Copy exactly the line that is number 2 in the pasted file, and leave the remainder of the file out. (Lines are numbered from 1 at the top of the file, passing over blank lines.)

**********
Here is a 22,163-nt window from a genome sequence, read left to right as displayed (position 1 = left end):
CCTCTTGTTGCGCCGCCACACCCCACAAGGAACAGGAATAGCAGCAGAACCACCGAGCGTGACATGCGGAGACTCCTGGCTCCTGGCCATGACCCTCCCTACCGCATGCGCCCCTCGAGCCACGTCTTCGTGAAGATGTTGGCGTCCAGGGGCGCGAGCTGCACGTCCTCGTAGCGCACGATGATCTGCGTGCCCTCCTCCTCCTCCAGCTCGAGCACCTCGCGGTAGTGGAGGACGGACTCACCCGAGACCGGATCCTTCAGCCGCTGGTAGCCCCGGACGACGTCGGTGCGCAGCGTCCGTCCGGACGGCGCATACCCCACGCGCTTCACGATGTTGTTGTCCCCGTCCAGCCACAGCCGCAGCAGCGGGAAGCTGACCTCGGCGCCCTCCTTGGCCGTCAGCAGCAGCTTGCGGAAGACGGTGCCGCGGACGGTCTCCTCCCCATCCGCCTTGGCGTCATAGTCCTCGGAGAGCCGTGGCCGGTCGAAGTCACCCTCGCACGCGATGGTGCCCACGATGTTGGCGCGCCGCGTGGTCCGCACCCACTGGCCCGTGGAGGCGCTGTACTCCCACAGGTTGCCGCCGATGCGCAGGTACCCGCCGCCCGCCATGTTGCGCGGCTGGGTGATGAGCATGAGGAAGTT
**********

CCTCTTGTTGCGCCGCCACACCCCACAAGGAACAGGAATAGCAGCAGAACCACCGAGCGTGACATGCGGAGACTCCTGGCTCCTGGCCATGACCCTCCCTACCGCATGCGCCCCTCGAGCCACGTCTTCGTGAAGATGTTGGCGTCCAGGGGCGCGAGCTGCACGTCCTCGTAGCGCACGATGATCTGCGTGCCCTCCTCCTCCTCCAGCTCGAGCACCTCGCGGTAGTGGAGGACGGACTCACCCGAGACCGGATCCTTCAGCCGCTGGTAGCCCCGGACGACGTCGGTGCGCAGCGTCCGTCCGGACGGCGCATACCCCACGCGCTTCACGATGTTGTTGTCCCCGTCCAGCCACAGCCGCAGCAGCGGGAAGCTGACCTCGGCGCCCTCCTTGGCCGTCAGCAGCAGCTTGCGGAAGACGGTGCCGCGGACGGTCTCCTCCCCATCCGCCTTGGCGTCATAGTCCTCGGAGAGCCGTGGCCGGTCGAAGTCACCCTCGCACGCGATGGTGCCCACGATGTTGGCGCGCCGCGTGGTCCGCACCCACTGGCCCGTGGAGGCGCTGTACTCCCACAGGTTGCCGCCGATGCGCAGGTACCCGCCGCCCGCCATGTTGCGCGGCTGGGTGATGAGCATGAGGAAGTT